Traditional martial arts preserved by generations becomes a subject of pride for a nation. Angampora has been a key component of Sri Lankan culture and heritage since ancient times. The martial art form requires years to master and is a deeply spiritual form of combat that was long considered a lifestyle.
Its rich history will tell you that it was used in many battlegrounds and as the years progressed, Angampora fighters held important positions in society—those of leaders, pundits and philosophers—until the island was colonised. The British administration feared controlling a populace versed with Angampora’s deadly combat techniques, indigenous weapons, mantras, and so called ‘mystic’ capabilities. Hence, 1818 onwards began the dark ages, where Angampora was banned to the extent that its schools were burned down and practitioners were shot in the knee. Yet, somehow, the martial art was preserved by a few families and survived even post-colonial rule. Over the past 15 years, it has gained support from governing bodies and made its way back to public interest via training schools and an appearance in popular culture.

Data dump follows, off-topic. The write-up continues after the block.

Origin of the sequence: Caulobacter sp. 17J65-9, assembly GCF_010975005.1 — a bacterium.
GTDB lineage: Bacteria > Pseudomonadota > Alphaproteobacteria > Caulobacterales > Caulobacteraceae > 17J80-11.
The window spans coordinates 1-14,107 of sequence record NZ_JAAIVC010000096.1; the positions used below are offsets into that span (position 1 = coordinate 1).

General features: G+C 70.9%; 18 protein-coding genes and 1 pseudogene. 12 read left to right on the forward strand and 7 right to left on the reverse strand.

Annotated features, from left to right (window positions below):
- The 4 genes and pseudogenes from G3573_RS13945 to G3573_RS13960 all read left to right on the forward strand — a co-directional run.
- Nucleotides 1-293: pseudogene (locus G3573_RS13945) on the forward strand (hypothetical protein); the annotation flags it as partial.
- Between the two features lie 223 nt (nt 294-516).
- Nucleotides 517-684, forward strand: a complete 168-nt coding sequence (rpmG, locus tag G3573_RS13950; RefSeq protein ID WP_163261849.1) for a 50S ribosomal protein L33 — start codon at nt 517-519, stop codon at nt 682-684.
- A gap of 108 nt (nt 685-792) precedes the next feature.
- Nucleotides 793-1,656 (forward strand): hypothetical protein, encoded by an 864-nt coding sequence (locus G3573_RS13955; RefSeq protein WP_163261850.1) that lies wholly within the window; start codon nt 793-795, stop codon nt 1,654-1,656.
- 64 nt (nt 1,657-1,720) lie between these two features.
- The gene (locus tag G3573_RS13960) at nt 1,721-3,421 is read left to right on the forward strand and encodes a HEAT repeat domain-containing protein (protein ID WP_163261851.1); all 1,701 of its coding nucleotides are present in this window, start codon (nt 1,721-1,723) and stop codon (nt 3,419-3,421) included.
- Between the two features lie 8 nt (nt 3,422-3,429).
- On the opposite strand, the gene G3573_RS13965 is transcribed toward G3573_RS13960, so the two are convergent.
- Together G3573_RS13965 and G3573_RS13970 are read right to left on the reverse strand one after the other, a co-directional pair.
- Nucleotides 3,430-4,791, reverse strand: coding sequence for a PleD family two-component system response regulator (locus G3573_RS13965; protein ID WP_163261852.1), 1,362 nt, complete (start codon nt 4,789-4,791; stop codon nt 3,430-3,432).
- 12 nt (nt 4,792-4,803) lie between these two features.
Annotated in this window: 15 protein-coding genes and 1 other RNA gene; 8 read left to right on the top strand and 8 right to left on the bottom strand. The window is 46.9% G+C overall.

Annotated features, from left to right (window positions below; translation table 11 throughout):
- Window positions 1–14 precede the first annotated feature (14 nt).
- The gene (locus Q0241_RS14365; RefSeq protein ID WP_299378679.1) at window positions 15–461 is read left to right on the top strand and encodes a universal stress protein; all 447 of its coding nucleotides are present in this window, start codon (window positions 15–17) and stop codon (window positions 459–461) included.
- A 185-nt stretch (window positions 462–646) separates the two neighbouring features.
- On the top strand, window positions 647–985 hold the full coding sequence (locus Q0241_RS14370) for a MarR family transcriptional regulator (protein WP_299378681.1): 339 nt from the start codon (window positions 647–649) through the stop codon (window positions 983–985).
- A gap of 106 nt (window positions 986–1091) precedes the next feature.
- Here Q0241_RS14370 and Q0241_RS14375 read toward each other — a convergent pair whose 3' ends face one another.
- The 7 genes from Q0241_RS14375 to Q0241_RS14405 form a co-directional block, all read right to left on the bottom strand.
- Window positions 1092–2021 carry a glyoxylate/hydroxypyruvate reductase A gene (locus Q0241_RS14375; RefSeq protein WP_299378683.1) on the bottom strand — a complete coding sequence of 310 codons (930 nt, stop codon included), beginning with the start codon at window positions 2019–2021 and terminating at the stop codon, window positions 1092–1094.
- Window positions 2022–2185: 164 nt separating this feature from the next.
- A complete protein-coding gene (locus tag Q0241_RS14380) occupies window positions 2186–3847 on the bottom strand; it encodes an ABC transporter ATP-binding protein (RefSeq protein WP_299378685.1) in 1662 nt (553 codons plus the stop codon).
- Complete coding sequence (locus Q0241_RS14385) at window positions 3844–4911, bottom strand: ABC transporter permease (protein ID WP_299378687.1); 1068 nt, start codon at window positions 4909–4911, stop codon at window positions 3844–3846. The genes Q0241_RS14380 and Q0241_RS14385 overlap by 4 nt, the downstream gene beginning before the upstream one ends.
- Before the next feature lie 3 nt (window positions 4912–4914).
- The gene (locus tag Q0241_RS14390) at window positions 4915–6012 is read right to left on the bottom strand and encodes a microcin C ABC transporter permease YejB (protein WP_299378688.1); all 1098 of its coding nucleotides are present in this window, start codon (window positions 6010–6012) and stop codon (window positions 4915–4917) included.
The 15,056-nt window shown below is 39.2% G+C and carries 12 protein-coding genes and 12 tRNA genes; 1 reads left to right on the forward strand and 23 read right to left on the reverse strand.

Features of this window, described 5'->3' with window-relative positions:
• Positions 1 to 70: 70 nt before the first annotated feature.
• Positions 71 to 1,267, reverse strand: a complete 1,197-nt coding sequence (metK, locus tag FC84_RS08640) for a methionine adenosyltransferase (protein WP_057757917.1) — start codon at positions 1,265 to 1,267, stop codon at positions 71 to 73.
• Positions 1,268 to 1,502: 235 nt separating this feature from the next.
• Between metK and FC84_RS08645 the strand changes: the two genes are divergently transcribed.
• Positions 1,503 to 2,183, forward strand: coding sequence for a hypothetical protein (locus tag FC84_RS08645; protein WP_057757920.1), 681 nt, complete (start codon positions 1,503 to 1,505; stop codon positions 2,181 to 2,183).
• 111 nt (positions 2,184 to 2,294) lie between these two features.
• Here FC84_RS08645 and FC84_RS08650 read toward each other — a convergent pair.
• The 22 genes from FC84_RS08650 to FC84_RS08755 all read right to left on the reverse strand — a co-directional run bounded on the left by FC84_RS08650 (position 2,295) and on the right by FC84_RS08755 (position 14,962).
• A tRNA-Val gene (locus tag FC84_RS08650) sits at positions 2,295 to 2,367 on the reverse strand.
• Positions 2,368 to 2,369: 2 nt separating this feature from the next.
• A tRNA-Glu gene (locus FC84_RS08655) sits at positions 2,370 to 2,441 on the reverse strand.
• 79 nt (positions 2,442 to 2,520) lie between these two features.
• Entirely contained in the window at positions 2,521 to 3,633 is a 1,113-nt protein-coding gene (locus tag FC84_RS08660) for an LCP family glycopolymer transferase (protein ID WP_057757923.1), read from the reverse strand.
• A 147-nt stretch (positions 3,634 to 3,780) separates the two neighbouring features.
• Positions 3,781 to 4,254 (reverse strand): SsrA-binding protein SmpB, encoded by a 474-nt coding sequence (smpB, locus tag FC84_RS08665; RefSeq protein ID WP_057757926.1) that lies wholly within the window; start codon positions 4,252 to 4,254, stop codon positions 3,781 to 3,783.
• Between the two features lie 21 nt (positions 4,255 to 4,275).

The following photo story was shot by four photographers from India—Riddhi Parekh, Dhruv Sethi, Farhan Hussain, and Suraj Katra—as part of the Road Trip Experience Project (RTX).
On his way to Colombo, Farhan Hussain learnt about Angampora and then contacted Piumal Edirisinghe, an Angampora Guru and co-founder at STIMA, via Instagram. Edirisinghe was open to collaborating a shoot with other Angampora practitioners and the creative RTX crew. After quick rounds of discussion, it was decided to take to the iconic locations of Colombo—like the Pettah Market, Town Hall, and Marine Drive—and capture the martial artists in unfamiliar settings.
According to RTX, this photography project is “a fleeting contribution by four photographers towards reviving the martial art form in today’s day and age.”